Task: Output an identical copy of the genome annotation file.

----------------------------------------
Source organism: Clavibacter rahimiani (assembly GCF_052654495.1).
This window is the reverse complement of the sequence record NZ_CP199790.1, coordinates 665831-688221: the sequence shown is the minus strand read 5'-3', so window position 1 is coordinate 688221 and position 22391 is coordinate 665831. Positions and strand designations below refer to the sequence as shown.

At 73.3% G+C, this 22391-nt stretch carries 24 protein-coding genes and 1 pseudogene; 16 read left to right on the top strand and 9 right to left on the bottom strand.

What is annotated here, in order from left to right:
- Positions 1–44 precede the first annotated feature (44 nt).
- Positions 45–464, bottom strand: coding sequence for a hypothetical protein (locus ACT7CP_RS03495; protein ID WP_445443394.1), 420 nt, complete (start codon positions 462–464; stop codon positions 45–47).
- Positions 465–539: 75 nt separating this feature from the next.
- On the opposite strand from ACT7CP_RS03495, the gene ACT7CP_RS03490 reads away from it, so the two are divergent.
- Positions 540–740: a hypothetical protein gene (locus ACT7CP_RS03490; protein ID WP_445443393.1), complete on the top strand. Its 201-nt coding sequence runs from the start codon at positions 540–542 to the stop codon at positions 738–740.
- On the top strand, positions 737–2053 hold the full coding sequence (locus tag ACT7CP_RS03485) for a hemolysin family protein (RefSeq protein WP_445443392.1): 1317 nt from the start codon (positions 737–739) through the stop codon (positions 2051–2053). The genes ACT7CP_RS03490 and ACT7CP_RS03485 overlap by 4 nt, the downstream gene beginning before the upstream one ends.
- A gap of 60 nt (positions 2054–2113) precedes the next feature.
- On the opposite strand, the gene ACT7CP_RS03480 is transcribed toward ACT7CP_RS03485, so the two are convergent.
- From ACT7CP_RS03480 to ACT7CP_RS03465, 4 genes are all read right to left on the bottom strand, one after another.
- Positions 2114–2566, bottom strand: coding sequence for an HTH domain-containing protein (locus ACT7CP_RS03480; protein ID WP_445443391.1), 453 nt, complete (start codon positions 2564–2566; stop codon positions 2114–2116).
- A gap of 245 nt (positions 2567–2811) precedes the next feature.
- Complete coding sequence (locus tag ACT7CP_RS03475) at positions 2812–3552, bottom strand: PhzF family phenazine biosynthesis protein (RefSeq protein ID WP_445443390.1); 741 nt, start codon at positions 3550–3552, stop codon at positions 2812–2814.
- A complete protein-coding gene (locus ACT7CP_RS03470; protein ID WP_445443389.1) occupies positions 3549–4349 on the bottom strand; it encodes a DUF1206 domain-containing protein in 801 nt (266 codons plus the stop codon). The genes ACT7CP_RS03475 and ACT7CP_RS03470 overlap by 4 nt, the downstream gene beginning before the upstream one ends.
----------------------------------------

Source organism: Clavibacter rahimiani (assembly GCF_052654495.1).
This window is the reverse complement of the sequence record NZ_CP199790.1, coordinates 665831-688221: the sequence shown is the minus strand read 5'-3', so window position 1 is coordinate 688221 and position 22391 is coordinate 665831. Positions and strand designations below refer to the sequence as shown.

At 73.3% G+C, this 22391-nt stretch carries 24 protein-coding genes and 1 pseudogene; 16 read left to right on the top strand and 9 right to left on the bottom strand.

What is annotated here, in order from left to right:
- Positions 1–44 precede the first annotated feature (44 nt).
- Positions 45–464, bottom strand: coding sequence for a hypothetical protein (locus ACT7CP_RS03495; protein ID WP_445443394.1), 420 nt, complete (start codon positions 462–464; stop codon positions 45–47).
- Positions 465–539: 75 nt separating this feature from the next.
- On the opposite strand from ACT7CP_RS03495, the gene ACT7CP_RS03490 reads away from it, so the two are divergent.
- Positions 540–740: a hypothetical protein gene (locus ACT7CP_RS03490; protein ID WP_445443393.1), complete on the top strand. Its 201-nt coding sequence runs from the start codon at positions 540–542 to the stop codon at positions 738–740.
- On the top strand, positions 737–2053 hold the full coding sequence (locus tag ACT7CP_RS03485) for a hemolysin family protein (RefSeq protein WP_445443392.1): 1317 nt from the start codon (positions 737–739) through the stop codon (positions 2051–2053). The genes ACT7CP_RS03490 and ACT7CP_RS03485 overlap by 4 nt, the downstream gene beginning before the upstream one ends.
- A gap of 60 nt (positions 2054–2113) precedes the next feature.
- On the opposite strand, the gene ACT7CP_RS03480 is transcribed toward ACT7CP_RS03485, so the two are convergent.
- From ACT7CP_RS03480 to ACT7CP_RS03465, 4 genes are all read right to left on the bottom strand, one after another.
- Positions 2114–2566, bottom strand: coding sequence for an HTH domain-containing protein (locus ACT7CP_RS03480; protein ID WP_445443391.1), 453 nt, complete (start codon positions 2564–2566; stop codon positions 2114–2116).
- A gap of 245 nt (positions 2567–2811) precedes the next feature.
- Complete coding sequence (locus tag ACT7CP_RS03475) at positions 2812–3552, bottom strand: PhzF family phenazine biosynthesis protein (RefSeq protein ID WP_445443390.1); 741 nt, start codon at positions 3550–3552, stop codon at positions 2812–2814.
- A complete protein-coding gene (locus ACT7CP_RS03470; protein ID WP_445443389.1) occupies positions 3549–4349 on the bottom strand; it encodes a DUF1206 domain-containing protein in 801 nt (266 codons plus the stop codon). The genes ACT7CP_RS03475 and ACT7CP_RS03470 overlap by 4 nt, the downstream gene beginning before the upstream one ends.